Power Engineering Program Offers Diverse Career Opportunities
Windsor, ON - Interested in a career focused on generating power and producing electricity in a wide range of industry settings? Then St. Clair College's Power Engineering Technology- Mechanical program may be the right fit for you.

Power Engineering Placement Coordinator Dave Belanger says power engineering involves the manipulation of heat to create energy. "For example, we use heat from a boiler to transform water into steam, which can be used to turn a turbine, which in turn drives a generator and results in producing electricity," says Belanger.

Steam can also be used in various process systems in a number of different industries, including food and beverage, petroleum and chemical, he added.

"We also work in large buildings, such as hospitals, where we operate boilers and chillers to help condition the air and in some cases, generate electricity to sustain the building," says Belanger.

Dave Belanger with students Lane Paidel and Brittney Ellerbeck
Power Engineering Placement Coordinator Dave Belanger (centre) with students Lane Paidel and Brittney Ellerbeck.

Working as a power engineering technologist involves monitoring, adjusting, analyzing and solving problems with power boilers, gas and steam turbines, compressors, refrigeration chillers, pumps and other related equipment. The equipment size ranges from very small to being several stories tall.

St. Clair College offers a fast-track Power Engineering program, with the three-year Ontario College Advanced Diploma delivered in less than two years.

"We are accredited by TSSA which allows us to provide 'steam time' reduction," says Belanger. "The student will receive a nine-month time reduction, meaning they will need only three months of 'steam time' rather than 12 months in order to qualify to apply for their 4th class certification and an 11 month time reduction rather than 12 months in order to qualify to apply for their 3rd class certification from TSSA."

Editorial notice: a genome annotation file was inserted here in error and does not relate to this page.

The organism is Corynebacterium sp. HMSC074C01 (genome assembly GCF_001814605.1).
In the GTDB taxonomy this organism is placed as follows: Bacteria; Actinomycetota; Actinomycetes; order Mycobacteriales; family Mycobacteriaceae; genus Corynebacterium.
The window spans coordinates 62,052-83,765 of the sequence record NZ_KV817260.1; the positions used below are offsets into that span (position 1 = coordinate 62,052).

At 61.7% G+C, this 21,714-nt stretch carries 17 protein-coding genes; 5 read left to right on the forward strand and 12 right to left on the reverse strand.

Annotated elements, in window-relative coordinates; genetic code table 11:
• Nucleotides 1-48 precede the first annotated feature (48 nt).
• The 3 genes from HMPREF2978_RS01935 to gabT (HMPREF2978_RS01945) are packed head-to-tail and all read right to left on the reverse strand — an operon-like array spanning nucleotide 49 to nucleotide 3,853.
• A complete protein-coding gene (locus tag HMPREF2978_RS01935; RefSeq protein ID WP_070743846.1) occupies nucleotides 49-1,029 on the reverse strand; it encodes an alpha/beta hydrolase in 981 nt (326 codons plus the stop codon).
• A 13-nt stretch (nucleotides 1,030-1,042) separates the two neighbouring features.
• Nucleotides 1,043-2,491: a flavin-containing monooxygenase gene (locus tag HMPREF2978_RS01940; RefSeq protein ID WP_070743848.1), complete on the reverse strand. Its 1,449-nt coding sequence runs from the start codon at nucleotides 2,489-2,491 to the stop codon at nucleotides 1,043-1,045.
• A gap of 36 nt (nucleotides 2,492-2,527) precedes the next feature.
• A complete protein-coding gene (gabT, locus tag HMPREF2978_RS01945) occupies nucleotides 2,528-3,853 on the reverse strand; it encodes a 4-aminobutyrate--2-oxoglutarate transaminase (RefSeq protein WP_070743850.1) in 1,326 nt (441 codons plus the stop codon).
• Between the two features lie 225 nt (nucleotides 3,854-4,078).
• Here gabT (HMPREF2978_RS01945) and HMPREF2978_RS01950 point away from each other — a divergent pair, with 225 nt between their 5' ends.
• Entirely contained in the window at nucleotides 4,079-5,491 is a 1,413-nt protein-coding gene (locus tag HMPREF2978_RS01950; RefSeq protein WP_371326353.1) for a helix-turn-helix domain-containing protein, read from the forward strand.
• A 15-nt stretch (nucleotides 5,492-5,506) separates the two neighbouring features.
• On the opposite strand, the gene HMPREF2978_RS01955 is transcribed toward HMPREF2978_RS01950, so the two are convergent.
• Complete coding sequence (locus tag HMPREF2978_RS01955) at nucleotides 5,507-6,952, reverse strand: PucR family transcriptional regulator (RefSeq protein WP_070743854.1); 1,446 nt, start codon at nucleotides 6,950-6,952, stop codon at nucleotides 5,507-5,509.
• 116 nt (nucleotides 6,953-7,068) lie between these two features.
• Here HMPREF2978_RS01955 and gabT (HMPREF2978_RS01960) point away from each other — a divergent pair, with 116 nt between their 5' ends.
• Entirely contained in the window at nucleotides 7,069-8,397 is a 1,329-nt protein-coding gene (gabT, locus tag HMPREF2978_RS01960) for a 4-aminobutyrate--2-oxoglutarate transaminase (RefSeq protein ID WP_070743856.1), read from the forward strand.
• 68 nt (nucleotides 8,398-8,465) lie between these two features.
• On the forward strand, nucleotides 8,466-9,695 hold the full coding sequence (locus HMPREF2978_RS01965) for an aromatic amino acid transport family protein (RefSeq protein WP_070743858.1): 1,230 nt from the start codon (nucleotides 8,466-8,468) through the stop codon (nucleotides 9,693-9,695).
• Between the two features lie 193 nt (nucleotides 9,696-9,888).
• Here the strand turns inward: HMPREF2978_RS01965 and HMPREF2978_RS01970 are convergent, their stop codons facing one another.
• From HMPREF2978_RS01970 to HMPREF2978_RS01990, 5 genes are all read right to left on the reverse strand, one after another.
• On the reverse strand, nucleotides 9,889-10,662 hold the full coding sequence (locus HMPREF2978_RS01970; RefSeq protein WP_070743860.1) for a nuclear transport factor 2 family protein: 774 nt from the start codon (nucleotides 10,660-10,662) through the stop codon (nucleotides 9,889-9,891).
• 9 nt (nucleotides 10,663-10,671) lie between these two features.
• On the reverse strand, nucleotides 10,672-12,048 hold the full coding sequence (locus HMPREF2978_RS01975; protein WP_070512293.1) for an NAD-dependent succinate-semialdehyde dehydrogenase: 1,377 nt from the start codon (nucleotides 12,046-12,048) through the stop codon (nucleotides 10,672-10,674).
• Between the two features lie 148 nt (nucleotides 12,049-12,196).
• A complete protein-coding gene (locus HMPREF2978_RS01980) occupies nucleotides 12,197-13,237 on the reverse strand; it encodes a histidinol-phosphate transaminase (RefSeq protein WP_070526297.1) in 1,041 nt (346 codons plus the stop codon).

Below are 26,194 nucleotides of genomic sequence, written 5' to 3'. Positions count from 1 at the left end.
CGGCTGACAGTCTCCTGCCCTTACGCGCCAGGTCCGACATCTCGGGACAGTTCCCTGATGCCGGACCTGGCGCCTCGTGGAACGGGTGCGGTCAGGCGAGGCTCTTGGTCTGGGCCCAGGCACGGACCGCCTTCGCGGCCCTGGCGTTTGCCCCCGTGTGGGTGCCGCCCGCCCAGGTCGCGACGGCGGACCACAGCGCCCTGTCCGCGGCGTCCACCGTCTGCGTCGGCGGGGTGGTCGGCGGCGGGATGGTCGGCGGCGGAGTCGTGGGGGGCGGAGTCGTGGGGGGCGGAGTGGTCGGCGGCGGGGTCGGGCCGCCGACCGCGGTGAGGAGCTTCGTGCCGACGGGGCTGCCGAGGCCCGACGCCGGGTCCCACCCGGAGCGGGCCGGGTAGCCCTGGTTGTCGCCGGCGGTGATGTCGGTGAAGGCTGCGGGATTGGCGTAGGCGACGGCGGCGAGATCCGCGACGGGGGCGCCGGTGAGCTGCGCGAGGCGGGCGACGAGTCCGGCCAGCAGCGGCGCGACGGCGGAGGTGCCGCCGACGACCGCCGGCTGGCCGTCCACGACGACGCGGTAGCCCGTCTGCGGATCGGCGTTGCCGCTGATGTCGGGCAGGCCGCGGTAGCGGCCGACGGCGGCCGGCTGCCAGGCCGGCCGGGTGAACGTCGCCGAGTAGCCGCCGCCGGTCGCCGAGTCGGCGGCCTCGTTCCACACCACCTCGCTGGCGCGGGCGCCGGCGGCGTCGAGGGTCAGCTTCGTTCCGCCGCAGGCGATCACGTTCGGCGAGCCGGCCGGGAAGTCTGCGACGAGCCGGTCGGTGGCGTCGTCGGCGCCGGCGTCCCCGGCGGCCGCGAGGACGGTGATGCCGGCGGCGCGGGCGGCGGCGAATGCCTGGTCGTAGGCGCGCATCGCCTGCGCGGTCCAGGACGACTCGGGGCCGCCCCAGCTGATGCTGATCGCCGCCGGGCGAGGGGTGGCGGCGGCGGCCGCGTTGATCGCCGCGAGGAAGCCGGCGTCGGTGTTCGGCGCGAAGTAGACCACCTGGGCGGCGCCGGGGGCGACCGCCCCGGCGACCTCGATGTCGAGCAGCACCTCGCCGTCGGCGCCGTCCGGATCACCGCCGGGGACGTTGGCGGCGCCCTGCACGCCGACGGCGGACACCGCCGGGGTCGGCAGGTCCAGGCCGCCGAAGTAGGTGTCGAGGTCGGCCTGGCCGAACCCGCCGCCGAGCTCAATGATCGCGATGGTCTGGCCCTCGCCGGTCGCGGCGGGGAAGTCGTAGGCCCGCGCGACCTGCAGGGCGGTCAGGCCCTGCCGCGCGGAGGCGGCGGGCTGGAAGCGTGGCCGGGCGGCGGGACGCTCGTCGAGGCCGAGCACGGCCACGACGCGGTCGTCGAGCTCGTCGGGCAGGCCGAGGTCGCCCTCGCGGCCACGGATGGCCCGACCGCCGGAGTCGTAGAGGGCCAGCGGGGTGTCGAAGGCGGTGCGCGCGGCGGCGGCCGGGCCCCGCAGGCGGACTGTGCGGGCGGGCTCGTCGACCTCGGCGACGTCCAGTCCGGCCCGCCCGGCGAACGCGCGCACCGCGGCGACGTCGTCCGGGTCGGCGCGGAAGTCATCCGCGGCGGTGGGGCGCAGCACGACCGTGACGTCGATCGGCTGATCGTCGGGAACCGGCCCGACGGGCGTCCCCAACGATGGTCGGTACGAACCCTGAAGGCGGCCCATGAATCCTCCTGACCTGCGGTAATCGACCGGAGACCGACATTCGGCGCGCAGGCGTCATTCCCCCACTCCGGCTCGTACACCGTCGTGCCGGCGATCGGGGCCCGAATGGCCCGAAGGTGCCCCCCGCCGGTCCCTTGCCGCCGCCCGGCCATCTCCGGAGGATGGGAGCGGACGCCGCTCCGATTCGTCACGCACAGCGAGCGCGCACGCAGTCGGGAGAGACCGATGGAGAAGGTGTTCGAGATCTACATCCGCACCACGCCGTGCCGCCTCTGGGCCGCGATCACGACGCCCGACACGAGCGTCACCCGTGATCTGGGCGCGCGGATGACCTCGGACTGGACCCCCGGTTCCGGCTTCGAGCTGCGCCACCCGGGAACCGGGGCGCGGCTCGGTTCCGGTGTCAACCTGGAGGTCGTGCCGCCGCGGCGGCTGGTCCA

Julien Rwizihira
Power Engineering student Julien Rwizihira works in an engineering lab on campus.

The Power Engineering Technology – Mechanical program provides content geared to help students pass the exams for certification as a Fourth Class and Third Class Power Engineer.

Upon graduation, Belanger says the Power Engineering program provides you the theoretical and practical skills required to operate and maintain energy systems in a variety of settings, including power plants, hospitals, commercial and large residential buildings, schools, chemical plants, refineries, steel mills, saw mills and more.

You need good math and physics skills to complete this program successfully, and a good work ethic to work in the field, says Belanger. But if you land a career in this field, the payoff is significant.

"This is one of a few programs in any institution where a graduate has a decent chance of making $150,000 a year within six years of graduating," says Belanger.

Overall, Belanger says enrolling in the Power Engineering program means "good job prospects, a great career and chance to earn a very good living."

Lucas Sutton
Power Engineering student Lucas Sutton works on the control panel of a boiler auxiliary.